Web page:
DNA makes up an organism’s genome, or genetic material (bacteria, virus, potato, human). Each organism has its own DNA sequence, which is made up of bases (A, T, C, and G). You have identified an organism’s unique DNA fingerprint, or pattern, if you know the sequence of its bases. Sequencing is the process of determining the order of bases. Whole genome sequencing is a laboratory procedure that determines the order of bases in an organism’s genome in a single process.
The Telomere-to-Telomere (T2T) Consortium claims to have sequenced the entire human genome back-to-back, including all of the missing segments from the famous 2001 reference human genome and the most recent 2013 draft. The new findings, published in a pre-print paper to BioRxiv (meaning it has yet to be peer-reviewed), claim to have discovered the missing 8% of human DNA and, if confirmed, will be the first complete sequence of the human genome ever created.
It has not been an easy road to get here. The entire human genome is 3.055 billion base pairs long – that’s 3.055 billion individual letters that must be identified, placed in the correct region while avoiding overlapping sections, and stitched together into one very long string.
Scientists claim to have finally sequenced the entire human genome, back-to-back and including all the segments that were missing from the famous 2001 reference human genome and the most recent 2013 draft.
The human genome contains approximately 3 billion of these base pairs, which are found in the nucleus of all our cells’ 23 pairs of chromosomes. Each chromosome contains hundreds to thousands of genes that contain the instructions for producing proteins. Each of the estimated 30,000 genes in the human genome produces three proteins on average.
When the Human Genome Sequencing Consortium published their first drafts of the human genome in 2001, they paved the way for almost every aspect of human genetics available today. Since 2013, the most recent draft of the human genome has been used as a reference. But weighed down by impractical sequencing techniques, these drafts left out the most complex regions of our DNA.
This is due to the fact that these sequences are highly repetitive and contain many duplicated regions – attempting to put it together in the right places is analogous to attempting to complete a jigsaw puzzle in which all of the pieces are the same shape and have no image on the front. Long gaps and underrepresentation of large, repeating sequences resulted in the exclusion of 8% of the genetic material. To illuminate the darkest corners of the genome, scientists needed to develop more accurate methods of sequencing.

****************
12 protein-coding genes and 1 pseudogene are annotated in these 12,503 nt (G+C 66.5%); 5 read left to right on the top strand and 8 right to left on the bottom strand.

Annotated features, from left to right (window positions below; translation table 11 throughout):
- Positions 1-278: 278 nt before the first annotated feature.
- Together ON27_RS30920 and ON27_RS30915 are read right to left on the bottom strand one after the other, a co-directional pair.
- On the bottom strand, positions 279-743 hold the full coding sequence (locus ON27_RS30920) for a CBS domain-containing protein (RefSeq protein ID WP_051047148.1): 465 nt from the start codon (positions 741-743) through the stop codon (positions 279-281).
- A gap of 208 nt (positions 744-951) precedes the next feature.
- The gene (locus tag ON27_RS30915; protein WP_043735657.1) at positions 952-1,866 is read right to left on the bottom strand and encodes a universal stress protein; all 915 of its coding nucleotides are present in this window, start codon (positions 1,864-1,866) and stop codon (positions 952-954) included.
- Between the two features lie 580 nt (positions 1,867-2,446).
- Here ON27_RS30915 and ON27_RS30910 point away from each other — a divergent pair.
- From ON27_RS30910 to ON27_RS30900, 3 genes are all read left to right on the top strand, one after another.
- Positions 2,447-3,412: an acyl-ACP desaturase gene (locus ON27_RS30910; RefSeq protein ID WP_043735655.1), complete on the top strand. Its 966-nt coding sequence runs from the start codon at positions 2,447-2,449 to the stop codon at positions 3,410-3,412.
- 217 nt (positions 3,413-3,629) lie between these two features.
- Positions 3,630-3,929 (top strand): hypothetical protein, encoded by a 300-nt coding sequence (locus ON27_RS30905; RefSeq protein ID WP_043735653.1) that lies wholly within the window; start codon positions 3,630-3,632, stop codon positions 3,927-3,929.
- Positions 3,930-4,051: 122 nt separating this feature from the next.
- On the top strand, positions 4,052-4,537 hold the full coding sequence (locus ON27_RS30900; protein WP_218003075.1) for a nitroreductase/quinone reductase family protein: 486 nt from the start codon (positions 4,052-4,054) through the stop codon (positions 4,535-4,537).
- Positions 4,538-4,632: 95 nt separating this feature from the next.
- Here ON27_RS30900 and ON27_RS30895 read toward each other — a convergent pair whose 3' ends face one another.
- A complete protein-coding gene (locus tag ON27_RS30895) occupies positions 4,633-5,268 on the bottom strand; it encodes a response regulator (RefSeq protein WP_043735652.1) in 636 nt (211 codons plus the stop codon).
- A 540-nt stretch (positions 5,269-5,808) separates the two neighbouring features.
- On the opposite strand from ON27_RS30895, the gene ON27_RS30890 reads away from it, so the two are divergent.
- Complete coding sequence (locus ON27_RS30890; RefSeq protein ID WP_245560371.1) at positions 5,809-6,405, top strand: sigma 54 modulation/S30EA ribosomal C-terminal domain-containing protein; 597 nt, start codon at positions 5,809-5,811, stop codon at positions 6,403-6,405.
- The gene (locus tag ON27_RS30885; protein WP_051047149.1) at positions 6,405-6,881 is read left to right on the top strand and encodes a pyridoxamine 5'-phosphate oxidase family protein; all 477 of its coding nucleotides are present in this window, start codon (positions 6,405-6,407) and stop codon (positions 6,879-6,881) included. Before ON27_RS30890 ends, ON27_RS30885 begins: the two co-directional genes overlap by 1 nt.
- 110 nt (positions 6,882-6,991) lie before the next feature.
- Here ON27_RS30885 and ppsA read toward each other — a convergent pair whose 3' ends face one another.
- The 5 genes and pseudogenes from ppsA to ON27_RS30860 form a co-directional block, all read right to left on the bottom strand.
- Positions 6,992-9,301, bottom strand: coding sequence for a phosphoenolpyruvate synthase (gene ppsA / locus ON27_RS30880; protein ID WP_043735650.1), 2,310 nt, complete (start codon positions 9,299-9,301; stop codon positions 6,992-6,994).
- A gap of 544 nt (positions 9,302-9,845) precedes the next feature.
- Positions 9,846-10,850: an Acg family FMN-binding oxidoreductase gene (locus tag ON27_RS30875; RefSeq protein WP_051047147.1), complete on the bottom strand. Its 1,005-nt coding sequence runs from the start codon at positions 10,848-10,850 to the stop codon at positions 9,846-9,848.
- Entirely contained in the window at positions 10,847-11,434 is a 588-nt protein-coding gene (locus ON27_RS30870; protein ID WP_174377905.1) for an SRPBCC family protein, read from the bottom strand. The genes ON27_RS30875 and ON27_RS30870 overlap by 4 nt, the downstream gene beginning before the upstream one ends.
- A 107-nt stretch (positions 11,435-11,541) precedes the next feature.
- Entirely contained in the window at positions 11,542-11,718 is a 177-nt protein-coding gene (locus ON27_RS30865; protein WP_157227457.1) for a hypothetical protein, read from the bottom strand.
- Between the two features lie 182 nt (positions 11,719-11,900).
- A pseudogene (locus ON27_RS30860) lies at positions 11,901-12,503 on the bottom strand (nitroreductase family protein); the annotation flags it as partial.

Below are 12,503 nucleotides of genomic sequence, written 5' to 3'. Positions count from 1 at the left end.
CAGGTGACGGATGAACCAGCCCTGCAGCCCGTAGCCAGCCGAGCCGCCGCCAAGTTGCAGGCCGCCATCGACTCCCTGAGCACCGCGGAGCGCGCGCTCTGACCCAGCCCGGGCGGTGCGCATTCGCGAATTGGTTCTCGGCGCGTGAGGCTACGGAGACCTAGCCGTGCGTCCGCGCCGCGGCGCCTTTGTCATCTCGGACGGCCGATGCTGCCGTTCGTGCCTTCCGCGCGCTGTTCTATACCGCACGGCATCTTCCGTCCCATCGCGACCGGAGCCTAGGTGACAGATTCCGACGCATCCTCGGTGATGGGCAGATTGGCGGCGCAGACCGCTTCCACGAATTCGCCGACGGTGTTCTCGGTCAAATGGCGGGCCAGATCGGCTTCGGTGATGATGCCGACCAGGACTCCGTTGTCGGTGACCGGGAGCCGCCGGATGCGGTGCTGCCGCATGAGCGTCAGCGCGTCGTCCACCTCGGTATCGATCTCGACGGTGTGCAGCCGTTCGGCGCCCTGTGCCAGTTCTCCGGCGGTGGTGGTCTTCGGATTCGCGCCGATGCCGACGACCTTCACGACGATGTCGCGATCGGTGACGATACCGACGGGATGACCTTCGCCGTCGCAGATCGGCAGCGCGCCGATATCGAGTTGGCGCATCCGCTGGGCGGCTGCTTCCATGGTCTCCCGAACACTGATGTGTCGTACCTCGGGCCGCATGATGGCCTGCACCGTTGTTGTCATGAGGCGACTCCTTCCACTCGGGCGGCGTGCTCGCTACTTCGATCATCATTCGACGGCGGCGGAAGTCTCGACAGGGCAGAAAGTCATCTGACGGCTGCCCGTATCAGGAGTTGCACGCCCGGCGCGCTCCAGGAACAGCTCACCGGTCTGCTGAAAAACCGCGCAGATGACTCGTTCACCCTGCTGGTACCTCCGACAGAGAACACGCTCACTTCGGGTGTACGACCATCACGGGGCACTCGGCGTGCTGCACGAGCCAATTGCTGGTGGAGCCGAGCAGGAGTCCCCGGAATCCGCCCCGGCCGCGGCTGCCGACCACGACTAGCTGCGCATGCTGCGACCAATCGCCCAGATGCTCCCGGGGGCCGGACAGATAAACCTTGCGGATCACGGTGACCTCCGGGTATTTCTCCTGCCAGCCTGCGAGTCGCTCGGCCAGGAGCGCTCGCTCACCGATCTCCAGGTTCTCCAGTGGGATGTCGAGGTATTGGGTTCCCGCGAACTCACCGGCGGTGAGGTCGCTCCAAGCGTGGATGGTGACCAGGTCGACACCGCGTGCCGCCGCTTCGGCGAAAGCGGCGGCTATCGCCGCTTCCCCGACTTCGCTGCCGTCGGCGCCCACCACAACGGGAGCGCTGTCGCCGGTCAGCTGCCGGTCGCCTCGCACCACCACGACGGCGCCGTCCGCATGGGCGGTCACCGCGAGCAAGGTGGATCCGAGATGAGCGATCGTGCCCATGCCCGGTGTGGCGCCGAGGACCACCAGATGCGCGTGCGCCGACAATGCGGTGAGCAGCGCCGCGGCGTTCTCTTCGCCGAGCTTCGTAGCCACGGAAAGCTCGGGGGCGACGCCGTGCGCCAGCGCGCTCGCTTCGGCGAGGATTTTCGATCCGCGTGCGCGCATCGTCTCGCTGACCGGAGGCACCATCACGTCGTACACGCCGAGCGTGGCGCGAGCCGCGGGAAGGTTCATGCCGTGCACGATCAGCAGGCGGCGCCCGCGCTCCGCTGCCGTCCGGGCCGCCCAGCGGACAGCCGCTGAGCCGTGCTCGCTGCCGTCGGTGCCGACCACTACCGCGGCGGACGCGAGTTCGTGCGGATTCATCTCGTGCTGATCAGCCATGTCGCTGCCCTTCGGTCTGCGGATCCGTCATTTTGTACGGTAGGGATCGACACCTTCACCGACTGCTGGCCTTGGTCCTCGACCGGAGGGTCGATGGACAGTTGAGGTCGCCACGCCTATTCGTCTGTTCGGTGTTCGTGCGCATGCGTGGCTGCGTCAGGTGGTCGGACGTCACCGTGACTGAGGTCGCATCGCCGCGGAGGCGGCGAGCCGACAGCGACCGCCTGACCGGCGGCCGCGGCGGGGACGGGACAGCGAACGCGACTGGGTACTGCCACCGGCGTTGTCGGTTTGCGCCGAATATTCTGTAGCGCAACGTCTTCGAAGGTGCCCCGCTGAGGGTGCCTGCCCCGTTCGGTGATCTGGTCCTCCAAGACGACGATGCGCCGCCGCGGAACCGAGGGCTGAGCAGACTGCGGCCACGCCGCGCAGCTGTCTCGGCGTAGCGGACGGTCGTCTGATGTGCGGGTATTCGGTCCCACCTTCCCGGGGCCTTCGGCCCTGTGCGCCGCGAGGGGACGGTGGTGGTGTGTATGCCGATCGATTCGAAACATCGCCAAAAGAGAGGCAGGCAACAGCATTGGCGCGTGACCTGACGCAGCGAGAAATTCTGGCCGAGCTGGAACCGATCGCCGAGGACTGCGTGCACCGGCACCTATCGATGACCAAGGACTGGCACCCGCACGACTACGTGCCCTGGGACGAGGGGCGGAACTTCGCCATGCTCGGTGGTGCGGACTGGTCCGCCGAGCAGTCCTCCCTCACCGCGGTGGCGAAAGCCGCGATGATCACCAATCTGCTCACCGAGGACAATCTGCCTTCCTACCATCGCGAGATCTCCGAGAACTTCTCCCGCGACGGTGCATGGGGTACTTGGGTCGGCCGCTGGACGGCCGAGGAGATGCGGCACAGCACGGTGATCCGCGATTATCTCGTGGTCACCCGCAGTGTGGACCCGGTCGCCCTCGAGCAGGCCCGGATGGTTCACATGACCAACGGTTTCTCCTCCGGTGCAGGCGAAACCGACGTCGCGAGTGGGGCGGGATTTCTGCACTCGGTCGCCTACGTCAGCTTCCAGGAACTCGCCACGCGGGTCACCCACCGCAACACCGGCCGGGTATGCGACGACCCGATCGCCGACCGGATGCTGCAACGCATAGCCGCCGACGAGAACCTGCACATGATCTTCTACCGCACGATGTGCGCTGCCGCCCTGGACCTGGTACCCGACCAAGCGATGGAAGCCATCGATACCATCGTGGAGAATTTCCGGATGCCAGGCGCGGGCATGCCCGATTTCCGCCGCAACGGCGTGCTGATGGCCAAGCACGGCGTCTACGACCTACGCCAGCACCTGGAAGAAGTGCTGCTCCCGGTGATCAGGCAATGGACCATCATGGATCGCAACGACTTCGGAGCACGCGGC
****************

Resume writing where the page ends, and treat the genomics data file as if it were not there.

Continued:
As a result, the researchers turned to two more modern and precise sequencing techniques: Oxford Nanopore and PacBio HiFi ultra-long read sequencing. HiFi sequencing allows for the simultaneous sequencing of long sections of DNA while maintaining the accuracy normally reserved for short-read sequencing. Meanwhile, Oxford Nanopore is a technique in which single strands of bases are pushed through a tiny pore, and changes in the electrical current indicate which base is currently passing through. Both techniques complement each other, and combining them allowed the researchers to finally figure out what was lurking in the enigmatic 8%.
Within the missing chunk of the genome, the T2T Consortium discovered 200 million new base pairs. There were 2,226 genes in total, with 115 of them expected to code for a protein. What are the functions of these protein-coding genes? They aren’t sure yet; that will be determined by future research. For the time being, and assuming it is peer-reviewed, this is one of the most significant updates to the human reference genome since it was released nearly two decades ago.
It is important to note that, while this appears to be the entire human genome, the team estimates that approximately 0.3 percent of it is incorrect. It also does not contain a complete map of all human chromosomes. The cells used to create T2T-CHM13 (the name of the reference genome created in this study) only had 23 chromosomes, rather than the full 46 that most human cells have. Because of this, the Y chromosome was not included, and the researchers are now working hard to sequence and add the remaining chromosomes.
Using new technology, the sequencing of the new genome fills in these gaps. However, it has several limitations, including the type of cell line used by the researchers to expedite their work.